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7 Year-End Accounting Tips for Small Businesses

Year End Accounting Tips for Small Businesses

The holiday season is full of obligations. In the midst of the present buying, Christmas caroling, and tree trimming, make sure you don’t forget about your year-end accounting.

Closing the books at the year’s end is an integral part of running a business. Year-end accounting is your way of making sure your business finances are 100% accurate before tax season. The process also helps you stay organized and informed, so you can set goals and prepare for the year ahead.

Here are seven helpful tips to manage your year-end accounting so you can get back to enjoying the holiday season.

1. Use Accounting Software

If you run a small business, gathering receipts in shoe boxes and printing dozens of Excel sheets for your accountant just doesn’t cut it. You need accounting software. There are many, affordable cloud-based accounting programs that are easy to use and can help immensely with your year-end accounting.

Not only will accounting software keep you more organized, almost all good accounting software has key year-end features like income tracking, expenses tracking, inventory management, and employee management. Accounting software also lets you run key accounting reports that you will need to close the books and file taxes in the spring.

If switching to a new accounting software seems too daunting for this holiday season, get a fresh start with the new year to help you close the books in years to come.

2. Update Your Finances

If you are already using an accounting program, make sure your finances are up-to-date. Add forgotten invoices, record missed checks, and make sure all expenses are accounted for. The best way of doing this is to reconcile your bank accounts.

A great tip to make year-end accounting easier is to reconcile your accounts once a month. This way, you only have a small amount of work to do at the end of the year.

3. Separate Personal and Business Expenses

Make sure you separate all your business expenses from your personal expenses. Failing to do this is one of the IRS’s most common reasons for a tax audit.

Several accounting programs, like Wave and Quicken Home & Business, allow you to easily separate personal and business expenses. Another trick to avoid this problem altogether is to open a separate business bank account.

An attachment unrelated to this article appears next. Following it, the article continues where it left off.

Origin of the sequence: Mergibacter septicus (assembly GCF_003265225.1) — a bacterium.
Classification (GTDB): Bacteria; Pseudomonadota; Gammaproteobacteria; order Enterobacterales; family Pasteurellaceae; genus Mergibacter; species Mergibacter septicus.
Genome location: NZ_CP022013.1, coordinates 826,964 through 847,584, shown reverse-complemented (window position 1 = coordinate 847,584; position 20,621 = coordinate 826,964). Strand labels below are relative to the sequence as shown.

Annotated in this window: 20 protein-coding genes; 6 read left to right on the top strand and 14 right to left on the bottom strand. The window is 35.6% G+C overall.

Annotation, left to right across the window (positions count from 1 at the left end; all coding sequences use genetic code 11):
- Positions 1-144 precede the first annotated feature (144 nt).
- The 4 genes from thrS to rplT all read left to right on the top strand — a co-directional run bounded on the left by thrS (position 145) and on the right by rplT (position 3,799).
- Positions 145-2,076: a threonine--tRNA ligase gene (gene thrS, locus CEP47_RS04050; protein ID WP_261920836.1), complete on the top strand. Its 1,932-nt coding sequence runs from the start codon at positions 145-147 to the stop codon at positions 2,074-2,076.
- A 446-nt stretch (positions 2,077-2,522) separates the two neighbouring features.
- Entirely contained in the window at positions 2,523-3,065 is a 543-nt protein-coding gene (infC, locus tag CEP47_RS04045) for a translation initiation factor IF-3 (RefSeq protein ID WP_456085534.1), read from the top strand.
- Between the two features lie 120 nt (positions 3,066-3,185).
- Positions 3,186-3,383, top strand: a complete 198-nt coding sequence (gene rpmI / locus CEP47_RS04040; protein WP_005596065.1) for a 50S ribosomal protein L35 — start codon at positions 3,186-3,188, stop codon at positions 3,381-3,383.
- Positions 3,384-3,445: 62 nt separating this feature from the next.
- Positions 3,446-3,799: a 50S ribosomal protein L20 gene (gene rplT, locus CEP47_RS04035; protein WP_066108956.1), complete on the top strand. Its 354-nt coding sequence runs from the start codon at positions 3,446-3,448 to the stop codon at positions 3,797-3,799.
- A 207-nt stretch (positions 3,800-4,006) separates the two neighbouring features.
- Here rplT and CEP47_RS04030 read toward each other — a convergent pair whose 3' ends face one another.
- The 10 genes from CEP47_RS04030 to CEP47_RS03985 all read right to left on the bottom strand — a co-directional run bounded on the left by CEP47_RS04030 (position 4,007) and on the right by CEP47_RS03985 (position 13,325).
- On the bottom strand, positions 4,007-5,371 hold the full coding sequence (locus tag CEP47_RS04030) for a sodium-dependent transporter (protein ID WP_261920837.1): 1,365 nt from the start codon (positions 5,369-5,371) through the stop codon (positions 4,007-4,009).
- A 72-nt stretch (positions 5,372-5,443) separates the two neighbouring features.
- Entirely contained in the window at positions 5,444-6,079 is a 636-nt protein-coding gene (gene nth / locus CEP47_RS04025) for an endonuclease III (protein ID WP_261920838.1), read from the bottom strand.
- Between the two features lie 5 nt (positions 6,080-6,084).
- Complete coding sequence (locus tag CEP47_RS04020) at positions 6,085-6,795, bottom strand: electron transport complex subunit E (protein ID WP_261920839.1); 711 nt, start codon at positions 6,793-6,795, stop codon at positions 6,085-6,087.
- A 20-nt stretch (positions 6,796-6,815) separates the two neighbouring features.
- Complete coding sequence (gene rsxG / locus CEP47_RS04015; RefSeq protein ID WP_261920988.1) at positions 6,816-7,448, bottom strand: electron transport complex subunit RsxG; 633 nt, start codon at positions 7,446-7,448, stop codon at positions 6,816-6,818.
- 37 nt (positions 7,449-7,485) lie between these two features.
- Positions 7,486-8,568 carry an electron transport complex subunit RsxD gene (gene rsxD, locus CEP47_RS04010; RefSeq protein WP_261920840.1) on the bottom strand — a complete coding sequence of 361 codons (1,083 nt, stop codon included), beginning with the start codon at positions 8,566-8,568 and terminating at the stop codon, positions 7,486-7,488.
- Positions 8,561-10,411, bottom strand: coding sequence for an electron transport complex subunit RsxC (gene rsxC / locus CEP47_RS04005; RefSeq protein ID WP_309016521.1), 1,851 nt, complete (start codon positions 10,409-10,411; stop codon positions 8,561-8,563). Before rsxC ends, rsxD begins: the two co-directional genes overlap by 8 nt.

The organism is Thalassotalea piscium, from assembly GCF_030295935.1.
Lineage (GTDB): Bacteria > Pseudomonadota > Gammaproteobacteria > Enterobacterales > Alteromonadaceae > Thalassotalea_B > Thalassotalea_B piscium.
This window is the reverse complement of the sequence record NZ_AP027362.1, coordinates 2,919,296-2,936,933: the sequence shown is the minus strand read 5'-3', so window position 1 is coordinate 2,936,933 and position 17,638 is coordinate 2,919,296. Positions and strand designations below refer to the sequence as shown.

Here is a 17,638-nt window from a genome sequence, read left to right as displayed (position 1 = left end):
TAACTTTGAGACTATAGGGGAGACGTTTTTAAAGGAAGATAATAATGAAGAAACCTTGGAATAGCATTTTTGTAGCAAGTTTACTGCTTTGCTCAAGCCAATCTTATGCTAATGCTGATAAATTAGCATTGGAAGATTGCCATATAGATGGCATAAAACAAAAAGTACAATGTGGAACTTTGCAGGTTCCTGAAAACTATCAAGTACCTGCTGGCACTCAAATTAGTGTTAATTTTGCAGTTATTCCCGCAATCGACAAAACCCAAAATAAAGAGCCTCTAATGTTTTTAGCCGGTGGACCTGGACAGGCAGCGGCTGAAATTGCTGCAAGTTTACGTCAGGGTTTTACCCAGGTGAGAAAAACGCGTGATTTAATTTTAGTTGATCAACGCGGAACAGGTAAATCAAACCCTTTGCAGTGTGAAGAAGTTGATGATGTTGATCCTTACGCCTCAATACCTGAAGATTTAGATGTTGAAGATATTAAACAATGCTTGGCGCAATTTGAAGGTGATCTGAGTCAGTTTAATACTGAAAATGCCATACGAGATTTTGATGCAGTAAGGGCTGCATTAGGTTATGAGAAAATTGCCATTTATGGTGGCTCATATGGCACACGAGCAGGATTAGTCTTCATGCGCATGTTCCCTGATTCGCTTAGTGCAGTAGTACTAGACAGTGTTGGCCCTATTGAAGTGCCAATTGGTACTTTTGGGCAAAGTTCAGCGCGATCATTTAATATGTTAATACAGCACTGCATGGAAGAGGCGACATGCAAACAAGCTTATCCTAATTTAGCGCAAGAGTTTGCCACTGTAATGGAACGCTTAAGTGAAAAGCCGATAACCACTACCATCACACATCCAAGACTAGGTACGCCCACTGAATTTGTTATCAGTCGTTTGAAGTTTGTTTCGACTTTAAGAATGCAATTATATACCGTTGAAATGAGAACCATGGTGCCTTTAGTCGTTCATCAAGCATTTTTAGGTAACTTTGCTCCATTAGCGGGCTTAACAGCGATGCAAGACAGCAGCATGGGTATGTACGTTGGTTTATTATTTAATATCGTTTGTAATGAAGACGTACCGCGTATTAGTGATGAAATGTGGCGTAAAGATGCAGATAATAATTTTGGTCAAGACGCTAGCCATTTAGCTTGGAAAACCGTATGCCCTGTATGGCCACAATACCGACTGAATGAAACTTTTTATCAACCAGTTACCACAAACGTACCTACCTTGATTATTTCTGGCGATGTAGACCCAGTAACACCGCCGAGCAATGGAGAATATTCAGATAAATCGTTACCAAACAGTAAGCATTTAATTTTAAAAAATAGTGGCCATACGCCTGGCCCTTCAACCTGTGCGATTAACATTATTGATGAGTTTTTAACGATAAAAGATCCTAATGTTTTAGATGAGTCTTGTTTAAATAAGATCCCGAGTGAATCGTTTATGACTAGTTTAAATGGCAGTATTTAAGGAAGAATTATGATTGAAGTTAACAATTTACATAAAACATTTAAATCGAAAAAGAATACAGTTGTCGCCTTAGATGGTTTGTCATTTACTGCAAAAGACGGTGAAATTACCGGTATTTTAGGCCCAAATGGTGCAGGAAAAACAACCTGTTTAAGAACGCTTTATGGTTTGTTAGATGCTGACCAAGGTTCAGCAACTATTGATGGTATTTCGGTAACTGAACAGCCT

4. Count Your Inventory

At the end of the year, do an inventory count to verify that the number of products you have on hand is accurate. This number affects the accuracy of your chart of accounts and is also needed for several tax forms.

5. Do Some Early Spring Cleaning

Closing your books is a great time to get organized, so you can put your best foot forward at the start of the new year. Go through your records and clean up your contacts and vendors lists. Verify your employee information and payroll taxes for the year. If you wait to get your employee’s new address until tax season, you may not be able to send out 1099s and W-2s on time.

6. Run Necessary Reports

Once all of your financial information is up to date, you’ll need to run a Profit and Loss Statement and a Balance Sheet. Carefully analyze both reports to ensure they are accurate. You can also take this time to run other key reports that your accountant will need for taxes like an Expense Report, Sales Tax Summary, Mileage Log, and Payroll Summary.

While you’re at it, take a look at other insightful reports like:

  • Sales by Customer
  • Sales by Item
  • Statement of Cash Flows
  • Budget VS Actual

The end of the year is a great time to reflect and look forward to what’s to come. These reports will provide valuable insight into your business’s performance over the year.

Start by seeing if you stuck to your budget and met your business goals for last year. Ask yourself what worked well and what didn’t. After analyzing these reports and your overall business finances, create a budget for the new year. Just as you spend time creating personal New Year’s resolutions, brainstorm new business goals for the year ahead.

7. Lock the Books

Many accounting programs have a helpful feature where you can actually close and lock your books. This trick ensures that no one can adjust or add transactions to a period that is already closed.

Before you lock the books, make sure you consult your accountant to verify that your books are properly balanced and give them the opportunity to perform last-minute journal adjustments.

By using these seven tips and staying on top of your finances throughout the year, you can quickly and easily close the books while preparing for an even more successful year to come.

Published: November 25, 2019
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Chelsea Krause

Chelsea Krause is the Head Accounting and Invoicing writer for Merchant Maverick, a small business software review site. Powered by a desire to see small businesses succeed, Chelsea specializes in transforming accounting expertise and research into helpful small business advice. Follow Chelsea on Twitter @AccountingMage.

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